Creel said that, should this expansion work, the museum is already looking at other growth options, though “there’s certainly nothing definite,” she said.
Creel said museum officials did not look to the southern Miami Valley, as that region is already served by the Dayton and Cincinnati markets. She also noted that the Boonshoft already has a presence in Warren County, where it runs Fort Ancient in Oregonia on behalf of the Ohio Historical Society. The Museum also operates SunWatch Indian Village in Dayton.
The new branch houses interactive science exhibits geared toward elementary-school age children, demonstrating scientific concepts concerning light, energy, air and earth, Creel said. Exhibition pieces include a touch-sensitive light floor, magnetic tables, a circuit “train” and a child-size replica of the Wright B Flyer.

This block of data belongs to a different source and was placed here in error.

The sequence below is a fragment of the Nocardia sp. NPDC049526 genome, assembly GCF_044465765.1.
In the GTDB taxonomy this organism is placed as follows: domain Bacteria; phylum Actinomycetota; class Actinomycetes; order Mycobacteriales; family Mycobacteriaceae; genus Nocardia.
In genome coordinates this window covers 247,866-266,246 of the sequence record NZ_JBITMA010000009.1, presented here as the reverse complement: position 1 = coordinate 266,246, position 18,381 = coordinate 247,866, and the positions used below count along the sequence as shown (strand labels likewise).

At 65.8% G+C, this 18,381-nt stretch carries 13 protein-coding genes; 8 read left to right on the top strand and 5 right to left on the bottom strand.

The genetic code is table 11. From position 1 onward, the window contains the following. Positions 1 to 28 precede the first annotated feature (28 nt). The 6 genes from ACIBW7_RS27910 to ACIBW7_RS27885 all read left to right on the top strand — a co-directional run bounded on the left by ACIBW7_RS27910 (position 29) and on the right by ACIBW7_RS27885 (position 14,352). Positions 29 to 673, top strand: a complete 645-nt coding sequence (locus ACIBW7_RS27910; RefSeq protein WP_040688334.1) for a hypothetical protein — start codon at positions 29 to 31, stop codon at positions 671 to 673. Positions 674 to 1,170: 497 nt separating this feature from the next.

There also will be rotating live animal exhibits and astronomy programs, as well as a gift shop and an interactive space for younger children, Creel said.
Admission will cost $2 for children and $3 for adults, with members of the Dayton Society of Natural History, the museum’s parent organization, admitted for free. The branch will be closed Monday and Tuesday, but will be open from 10 a.m. to 5 p.m. Wednesday through Saturday and noon to 4 p.m.
Those hours could expand if the demand is there, Creel said. Local demand also will determine whether the Boonshoft has a permanent presence in Springfield, as hoped, she said.